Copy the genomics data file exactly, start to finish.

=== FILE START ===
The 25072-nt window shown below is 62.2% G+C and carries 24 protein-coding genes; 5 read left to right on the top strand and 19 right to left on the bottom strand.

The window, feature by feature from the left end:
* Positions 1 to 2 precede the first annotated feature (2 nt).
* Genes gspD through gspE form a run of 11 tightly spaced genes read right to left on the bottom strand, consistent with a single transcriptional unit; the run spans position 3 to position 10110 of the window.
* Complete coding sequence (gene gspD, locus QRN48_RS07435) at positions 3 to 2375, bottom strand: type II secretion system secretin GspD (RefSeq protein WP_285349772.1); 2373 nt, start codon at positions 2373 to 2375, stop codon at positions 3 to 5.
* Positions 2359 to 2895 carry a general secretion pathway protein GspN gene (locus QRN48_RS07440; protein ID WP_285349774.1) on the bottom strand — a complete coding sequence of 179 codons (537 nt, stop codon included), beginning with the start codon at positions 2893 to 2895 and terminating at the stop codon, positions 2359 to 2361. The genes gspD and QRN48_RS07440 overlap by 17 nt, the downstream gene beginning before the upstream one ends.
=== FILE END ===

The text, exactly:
The 25072-nt window shown below is 62.2% G+C and carries 24 protein-coding genes; 5 read left to right on the top strand and 19 right to left on the bottom strand.

The window, feature by feature from the left end:
* Positions 1 to 2 precede the first annotated feature (2 nt).
* Genes gspD through gspE form a run of 11 tightly spaced genes read right to left on the bottom strand, consistent with a single transcriptional unit; the run spans position 3 to position 10110 of the window.
* Complete coding sequence (gene gspD, locus QRN48_RS07435) at positions 3 to 2375, bottom strand: type II secretion system secretin GspD (RefSeq protein WP_285349772.1); 2373 nt, start codon at positions 2373 to 2375, stop codon at positions 3 to 5.
* Positions 2359 to 2895 carry a general secretion pathway protein GspN gene (locus QRN48_RS07440; protein ID WP_285349774.1) on the bottom strand — a complete coding sequence of 179 codons (537 nt, stop codon included), beginning with the start codon at positions 2893 to 2895 and terminating at the stop codon, positions 2359 to 2361. The genes gspD and QRN48_RS07440 overlap by 17 nt, the downstream gene beginning before the upstream one ends.